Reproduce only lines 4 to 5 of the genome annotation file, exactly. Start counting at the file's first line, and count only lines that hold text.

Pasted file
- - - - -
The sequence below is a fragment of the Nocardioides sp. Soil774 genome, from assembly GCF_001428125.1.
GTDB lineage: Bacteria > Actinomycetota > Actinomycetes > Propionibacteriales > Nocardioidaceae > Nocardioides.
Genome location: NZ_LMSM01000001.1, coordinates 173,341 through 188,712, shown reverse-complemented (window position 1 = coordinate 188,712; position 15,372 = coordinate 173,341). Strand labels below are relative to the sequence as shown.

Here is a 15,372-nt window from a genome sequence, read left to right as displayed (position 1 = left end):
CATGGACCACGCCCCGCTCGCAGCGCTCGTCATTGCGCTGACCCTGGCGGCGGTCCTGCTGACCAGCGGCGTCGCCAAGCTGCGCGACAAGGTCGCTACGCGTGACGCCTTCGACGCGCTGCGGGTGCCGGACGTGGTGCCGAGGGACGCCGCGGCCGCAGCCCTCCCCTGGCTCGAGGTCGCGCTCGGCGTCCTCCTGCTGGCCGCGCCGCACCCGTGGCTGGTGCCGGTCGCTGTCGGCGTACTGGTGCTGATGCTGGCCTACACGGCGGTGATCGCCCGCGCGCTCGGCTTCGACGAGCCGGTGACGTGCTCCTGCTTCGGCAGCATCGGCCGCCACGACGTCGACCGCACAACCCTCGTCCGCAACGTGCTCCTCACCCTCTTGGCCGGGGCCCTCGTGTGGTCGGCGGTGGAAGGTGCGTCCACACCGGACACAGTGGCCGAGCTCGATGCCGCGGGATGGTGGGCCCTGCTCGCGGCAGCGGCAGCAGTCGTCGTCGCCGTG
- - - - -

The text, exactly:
Here is a 15,372-nt window from a genome sequence, read left to right as displayed (position 1 = left end):
CATGGACCACGCCCCGCTCGCAGCGCTCGTCATTGCGCTGACCCTGGCGGCGGTCCTGCTGACCAGCGGCGTCGCCAAGCTGCGCGACAAGGTCGCTACGCGTGACGCCTTCGACGCGCTGCGGGTGCCGGACGTGGTGCCGAGGGACGCCGCGGCCGCAGCCCTCCCCTGGCTCGAGGTCGCGCTCGGCGTCCTCCTGCTGGCCGCGCCGCACCCGTGGCTGGTGCCGGTCGCTGTCGGCGTACTGGTGCTGATGCTGGCCTACACGGCGGTGATCGCCCGCGCGCTCGGCTTCGACGAGCCGGTGACGTGCTCCTGCTTCGGCAGCATCGGCCGCCACGACGTCGACCGCACAACCCTCGTCCGCAACGTGCTCCTCACCCTCTTGGCCGGGGCCCTCGTGTGGTCGGCGGTGGAAGGTGCGTCCACACCGGACACAGTGGCCGAGCTCGATGCCGCGGGATGGTGGGCCCTGCTCGCGGCAGCGGCAGCAGTCGTCGTCGCCGTG